Saturday, 8 September 2012

Whither the traditional country fair?

Up until a few years ago I used to attend the annual Essex Country Show, close to where I live(d), and have a great time among the steam traction engines, classic vehicles, heavy shire horses and vintage farming equipment & amusements.

This was the first year I had been able to go back again for some time and I was looking forward to more of the same.  I was slightly concerned to read the official website's positive spin on the Show's expansion in recent times as my in my experience the bigger an event becomes the less specific, the less intimate and the less enjoyable it becomes.  It turned out that I was right to be worried - I'm sorry to say the Essex Country Show has succumbed to commercialism.

Now I know farming is a business and events like these are a great boost to its economy, educating and entertaining the layman in matters agricultural and providing a fillip to local produce. I'd also be a fool not to expect heaving crowds on a hot September Saturday.  But when the very first stand you come to upon entering the grounds is the local SEAT dealership's selection of new cars, you begin to think that something is very wrong in the world of country fairs.  This is how it continued for several rows - stands selling all kinds of odds and ends, such that you could be forgiven for thinking you were at a common-or-garden boot sale.  Every other one seemed to be a purveyor of food - and not just of the specialist variety but also all the usual greasewagons you'd find at many supposedly lesser events.

The craft stalls that had once characterised the Show had been stuffed away in a side-field to make way for this brazen consumerism.  Likewise the display ring where the beautiful horses, dogs, birds-of-prey and the like put on their impressive shows was off to one side and sparsely spectated - certainly more so than I remember.  The fields where the traditional ploughing was taking place could be better seen from the main road!  The whole thing had the feeling of an event that had just got too big for itself and the "captivating atmosphere" was nowhere to be found.  Crowds (which I say again I both expect and accept) milled around moving from one food stall to another it seemed, making photography of the interesting exhibits almost impossible.  Traction engines seemed conspicuous by their absence - I saw maybe only half-a-dozen (some smaller ones trying to make their way through the throngs while pulling trailers of people or hay) which, given that they used to be one of the main attractions for me, was a great disappointment.  Likewise the vintage amusements consisted of one (admittedly charming) large merry-go-round and a suspiciously new-looking steam organ, as well as an assortment of smaller modern stalls (e.g. hoopla, shooting gallery etc.), all dwarfed by several nearby bouncy castles.  Certainly nothing like the vintage arcade machines and rides I seem to recall from previous years.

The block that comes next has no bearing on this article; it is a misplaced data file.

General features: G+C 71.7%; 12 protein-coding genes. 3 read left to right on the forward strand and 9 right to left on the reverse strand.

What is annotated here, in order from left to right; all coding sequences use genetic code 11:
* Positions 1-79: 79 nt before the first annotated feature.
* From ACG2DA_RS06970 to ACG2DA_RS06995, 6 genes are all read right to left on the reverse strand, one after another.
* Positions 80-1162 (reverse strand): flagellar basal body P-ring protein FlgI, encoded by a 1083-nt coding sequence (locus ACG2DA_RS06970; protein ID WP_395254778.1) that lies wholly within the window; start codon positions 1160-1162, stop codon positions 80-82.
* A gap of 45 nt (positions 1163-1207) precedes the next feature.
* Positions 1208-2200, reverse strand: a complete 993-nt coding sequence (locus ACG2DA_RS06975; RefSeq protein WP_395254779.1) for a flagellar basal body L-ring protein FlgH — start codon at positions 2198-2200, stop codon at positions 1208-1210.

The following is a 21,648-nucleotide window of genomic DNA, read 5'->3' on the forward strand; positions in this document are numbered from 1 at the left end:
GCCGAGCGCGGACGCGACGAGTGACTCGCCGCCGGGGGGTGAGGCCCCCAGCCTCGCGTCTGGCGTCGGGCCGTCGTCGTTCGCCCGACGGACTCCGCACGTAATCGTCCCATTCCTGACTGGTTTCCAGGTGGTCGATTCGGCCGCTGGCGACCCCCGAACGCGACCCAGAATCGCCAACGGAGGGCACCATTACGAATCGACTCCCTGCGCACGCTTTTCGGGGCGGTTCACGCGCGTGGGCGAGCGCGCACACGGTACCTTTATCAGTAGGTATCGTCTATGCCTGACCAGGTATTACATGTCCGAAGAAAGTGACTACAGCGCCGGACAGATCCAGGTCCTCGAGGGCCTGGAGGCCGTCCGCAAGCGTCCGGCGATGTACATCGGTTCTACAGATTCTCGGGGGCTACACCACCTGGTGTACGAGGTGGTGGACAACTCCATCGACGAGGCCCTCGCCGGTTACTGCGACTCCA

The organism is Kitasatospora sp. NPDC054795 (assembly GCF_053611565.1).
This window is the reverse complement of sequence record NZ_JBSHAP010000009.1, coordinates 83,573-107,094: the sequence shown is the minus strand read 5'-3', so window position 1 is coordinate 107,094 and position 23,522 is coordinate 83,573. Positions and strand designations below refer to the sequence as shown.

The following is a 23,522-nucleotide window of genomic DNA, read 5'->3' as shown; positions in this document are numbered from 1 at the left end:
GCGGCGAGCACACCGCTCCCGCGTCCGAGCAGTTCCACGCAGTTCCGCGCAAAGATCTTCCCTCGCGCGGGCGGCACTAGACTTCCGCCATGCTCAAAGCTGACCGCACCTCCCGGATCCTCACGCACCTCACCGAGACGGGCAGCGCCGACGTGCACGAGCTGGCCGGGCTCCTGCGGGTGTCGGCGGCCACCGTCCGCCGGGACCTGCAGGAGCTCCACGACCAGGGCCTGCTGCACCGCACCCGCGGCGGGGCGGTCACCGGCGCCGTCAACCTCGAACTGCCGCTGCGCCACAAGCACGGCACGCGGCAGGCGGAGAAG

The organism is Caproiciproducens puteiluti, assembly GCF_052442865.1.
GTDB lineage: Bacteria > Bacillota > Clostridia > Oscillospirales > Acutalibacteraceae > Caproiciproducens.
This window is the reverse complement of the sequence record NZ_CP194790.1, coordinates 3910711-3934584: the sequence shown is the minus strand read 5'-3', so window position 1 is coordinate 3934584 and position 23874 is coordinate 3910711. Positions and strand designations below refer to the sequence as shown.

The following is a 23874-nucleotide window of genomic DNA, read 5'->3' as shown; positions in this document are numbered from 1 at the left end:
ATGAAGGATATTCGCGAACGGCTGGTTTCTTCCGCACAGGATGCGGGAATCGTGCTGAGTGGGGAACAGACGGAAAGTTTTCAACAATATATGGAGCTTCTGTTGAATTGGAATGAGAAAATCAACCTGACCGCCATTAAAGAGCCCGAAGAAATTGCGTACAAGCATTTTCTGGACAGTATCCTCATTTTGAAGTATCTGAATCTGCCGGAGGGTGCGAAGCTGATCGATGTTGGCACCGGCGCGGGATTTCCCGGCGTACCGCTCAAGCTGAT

The few pictures dotted throughout this post are some of the best that I was able to take of the event and I left disappointed, my wallet £12 lighter and with a longing for the simpler, more focussed country fairs of past memories.  Judging by some of the comments I overheard I was not alone either.  I was told that there is a Spring Fair earlier in the year that is smaller and I just managed to make out from the tannoy something about a "Wartime Weekend" at the end of October (although I haven't been able to find out any more about this yet) so it may be that I'll try them in future instead.

In the meantime I will just have to continue to get my fix of traditional country fairs from other sources:




1 comment:

  1. I must admit, when I think of country fairs, the first thing I think of is agricultural shows, and of those as primarily for people involved in farming (so, animals on display, local produce for sale, and usually quite a few stalls selling outdoor clothing and farm machinery). It's a terrible shame when these events become just the same experience as everything else - when the country fair becomes as homogonised (sp?) and dull as the High Street.

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